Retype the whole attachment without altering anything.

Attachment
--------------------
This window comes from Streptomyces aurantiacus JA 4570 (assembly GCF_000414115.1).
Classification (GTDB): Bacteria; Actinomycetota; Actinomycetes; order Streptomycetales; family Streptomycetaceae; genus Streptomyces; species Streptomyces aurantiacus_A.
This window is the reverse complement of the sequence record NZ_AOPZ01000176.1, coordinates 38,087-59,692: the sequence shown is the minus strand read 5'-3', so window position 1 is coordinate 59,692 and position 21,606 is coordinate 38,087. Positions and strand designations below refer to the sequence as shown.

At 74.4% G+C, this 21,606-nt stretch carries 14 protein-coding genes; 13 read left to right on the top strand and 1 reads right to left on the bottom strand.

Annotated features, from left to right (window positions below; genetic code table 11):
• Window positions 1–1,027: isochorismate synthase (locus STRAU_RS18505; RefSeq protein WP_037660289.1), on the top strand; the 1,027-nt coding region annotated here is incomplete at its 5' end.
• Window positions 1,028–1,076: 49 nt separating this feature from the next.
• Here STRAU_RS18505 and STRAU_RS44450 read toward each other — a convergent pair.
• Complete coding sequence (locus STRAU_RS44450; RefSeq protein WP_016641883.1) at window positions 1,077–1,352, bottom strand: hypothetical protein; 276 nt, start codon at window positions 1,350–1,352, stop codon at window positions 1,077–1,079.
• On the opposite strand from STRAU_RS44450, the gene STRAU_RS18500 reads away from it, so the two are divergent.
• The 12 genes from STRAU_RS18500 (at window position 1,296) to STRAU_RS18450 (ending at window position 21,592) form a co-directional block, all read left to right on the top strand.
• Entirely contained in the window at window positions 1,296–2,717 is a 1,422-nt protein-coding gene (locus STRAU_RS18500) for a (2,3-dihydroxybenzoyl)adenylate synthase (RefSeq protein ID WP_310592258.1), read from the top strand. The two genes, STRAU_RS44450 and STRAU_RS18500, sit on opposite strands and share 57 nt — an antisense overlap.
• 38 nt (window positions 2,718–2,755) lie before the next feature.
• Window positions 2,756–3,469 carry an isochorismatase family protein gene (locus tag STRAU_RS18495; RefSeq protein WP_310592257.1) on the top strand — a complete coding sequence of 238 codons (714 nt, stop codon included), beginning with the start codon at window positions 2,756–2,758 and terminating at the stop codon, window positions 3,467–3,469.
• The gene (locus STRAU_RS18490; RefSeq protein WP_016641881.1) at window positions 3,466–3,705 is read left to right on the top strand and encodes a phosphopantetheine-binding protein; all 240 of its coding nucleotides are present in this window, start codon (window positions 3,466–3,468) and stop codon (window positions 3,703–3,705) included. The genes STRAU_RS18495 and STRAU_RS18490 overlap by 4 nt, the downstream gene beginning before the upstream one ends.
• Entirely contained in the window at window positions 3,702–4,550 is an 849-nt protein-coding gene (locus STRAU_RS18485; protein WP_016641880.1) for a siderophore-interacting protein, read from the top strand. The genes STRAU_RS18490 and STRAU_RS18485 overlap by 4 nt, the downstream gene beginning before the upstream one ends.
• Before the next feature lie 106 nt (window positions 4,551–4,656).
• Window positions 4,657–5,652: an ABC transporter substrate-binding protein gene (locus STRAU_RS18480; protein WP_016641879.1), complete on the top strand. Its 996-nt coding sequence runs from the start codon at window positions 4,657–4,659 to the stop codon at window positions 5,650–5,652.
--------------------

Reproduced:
This window comes from Streptomyces aurantiacus JA 4570 (assembly GCF_000414115.1).
Classification (GTDB): Bacteria; Actinomycetota; Actinomycetes; order Streptomycetales; family Streptomycetaceae; genus Streptomyces; species Streptomyces aurantiacus_A.
This window is the reverse complement of the sequence record NZ_AOPZ01000176.1, coordinates 38,087-59,692: the sequence shown is the minus strand read 5'-3', so window position 1 is coordinate 59,692 and position 21,606 is coordinate 38,087. Positions and strand designations below refer to the sequence as shown.

At 74.4% G+C, this 21,606-nt stretch carries 14 protein-coding genes; 13 read left to right on the top strand and 1 reads right to left on the bottom strand.

Annotated features, from left to right (window positions below; genetic code table 11):
• Window positions 1–1,027: isochorismate synthase (locus STRAU_RS18505; RefSeq protein WP_037660289.1), on the top strand; the 1,027-nt coding region annotated here is incomplete at its 5' end.
• Window positions 1,028–1,076: 49 nt separating this feature from the next.
• Here STRAU_RS18505 and STRAU_RS44450 read toward each other — a convergent pair.
• Complete coding sequence (locus STRAU_RS44450; RefSeq protein WP_016641883.1) at window positions 1,077–1,352, bottom strand: hypothetical protein; 276 nt, start codon at window positions 1,350–1,352, stop codon at window positions 1,077–1,079.
• On the opposite strand from STRAU_RS44450, the gene STRAU_RS18500 reads away from it, so the two are divergent.
• The 12 genes from STRAU_RS18500 (at window position 1,296) to STRAU_RS18450 (ending at window position 21,592) form a co-directional block, all read left to right on the top strand.
• Entirely contained in the window at window positions 1,296–2,717 is a 1,422-nt protein-coding gene (locus STRAU_RS18500) for a (2,3-dihydroxybenzoyl)adenylate synthase (RefSeq protein ID WP_310592258.1), read from the top strand. The two genes, STRAU_RS44450 and STRAU_RS18500, sit on opposite strands and share 57 nt — an antisense overlap.
• 38 nt (window positions 2,718–2,755) lie before the next feature.
• Window positions 2,756–3,469 carry an isochorismatase family protein gene (locus tag STRAU_RS18495; RefSeq protein WP_310592257.1) on the top strand — a complete coding sequence of 238 codons (714 nt, stop codon included), beginning with the start codon at window positions 2,756–2,758 and terminating at the stop codon, window positions 3,467–3,469.
• The gene (locus STRAU_RS18490; RefSeq protein WP_016641881.1) at window positions 3,466–3,705 is read left to right on the top strand and encodes a phosphopantetheine-binding protein; all 240 of its coding nucleotides are present in this window, start codon (window positions 3,466–3,468) and stop codon (window positions 3,703–3,705) included. The genes STRAU_RS18495 and STRAU_RS18490 overlap by 4 nt, the downstream gene beginning before the upstream one ends.
• Entirely contained in the window at window positions 3,702–4,550 is an 849-nt protein-coding gene (locus STRAU_RS18485; protein WP_016641880.1) for a siderophore-interacting protein, read from the top strand. The genes STRAU_RS18490 and STRAU_RS18485 overlap by 4 nt, the downstream gene beginning before the upstream one ends.
• Before the next feature lie 106 nt (window positions 4,551–4,656).
• Window positions 4,657–5,652: an ABC transporter substrate-binding protein gene (locus STRAU_RS18480; protein WP_016641879.1), complete on the top strand. Its 996-nt coding sequence runs from the start codon at window positions 4,657–4,659 to the stop codon at window positions 5,650–5,652.